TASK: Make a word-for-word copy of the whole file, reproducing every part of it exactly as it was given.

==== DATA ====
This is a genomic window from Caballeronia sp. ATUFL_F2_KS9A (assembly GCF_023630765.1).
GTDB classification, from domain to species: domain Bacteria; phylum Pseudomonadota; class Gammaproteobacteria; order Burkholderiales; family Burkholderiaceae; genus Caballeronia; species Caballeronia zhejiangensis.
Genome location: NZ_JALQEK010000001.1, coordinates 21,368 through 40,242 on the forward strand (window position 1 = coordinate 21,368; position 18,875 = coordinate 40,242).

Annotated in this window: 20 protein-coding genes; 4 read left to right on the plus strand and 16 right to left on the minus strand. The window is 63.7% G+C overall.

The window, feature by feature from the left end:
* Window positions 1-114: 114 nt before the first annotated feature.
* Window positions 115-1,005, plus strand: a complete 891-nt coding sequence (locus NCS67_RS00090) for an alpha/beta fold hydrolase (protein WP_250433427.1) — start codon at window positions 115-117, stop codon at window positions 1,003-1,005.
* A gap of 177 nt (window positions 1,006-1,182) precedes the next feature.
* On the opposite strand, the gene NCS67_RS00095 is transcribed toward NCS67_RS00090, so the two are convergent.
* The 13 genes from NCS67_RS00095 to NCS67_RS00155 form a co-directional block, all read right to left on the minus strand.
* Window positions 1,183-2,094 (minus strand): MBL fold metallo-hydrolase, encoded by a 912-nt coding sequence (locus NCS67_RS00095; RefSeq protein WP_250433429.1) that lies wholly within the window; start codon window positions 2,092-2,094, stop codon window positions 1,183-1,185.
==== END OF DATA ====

This is a genomic window from Caballeronia sp. ATUFL_F2_KS9A (assembly GCF_023630765.1).
GTDB classification, from domain to species: domain Bacteria; phylum Pseudomonadota; class Gammaproteobacteria; order Burkholderiales; family Burkholderiaceae; genus Caballeronia; species Caballeronia zhejiangensis.
Genome location: NZ_JALQEK010000001.1, coordinates 21,368 through 40,242 on the forward strand (window position 1 = coordinate 21,368; position 18,875 = coordinate 40,242).

Annotated in this window: 20 protein-coding genes; 4 read left to right on the plus strand and 16 right to left on the minus strand. The window is 63.7% G+C overall.

The window, feature by feature from the left end:
* Window positions 1-114: 114 nt before the first annotated feature.
* Window positions 115-1,005, plus strand: a complete 891-nt coding sequence (locus NCS67_RS00090) for an alpha/beta fold hydrolase (protein WP_250433427.1) — start codon at window positions 115-117, stop codon at window positions 1,003-1,005.
* A gap of 177 nt (window positions 1,006-1,182) precedes the next feature.
* On the opposite strand, the gene NCS67_RS00095 is transcribed toward NCS67_RS00090, so the two are convergent.
* The 13 genes from NCS67_RS00095 to NCS67_RS00155 form a co-directional block, all read right to left on the minus strand.
* Window positions 1,183-2,094 (minus strand): MBL fold metallo-hydrolase, encoded by a 912-nt coding sequence (locus NCS67_RS00095; RefSeq protein WP_250433429.1) that lies wholly within the window; start codon window positions 2,092-2,094, stop codon window positions 1,183-1,185.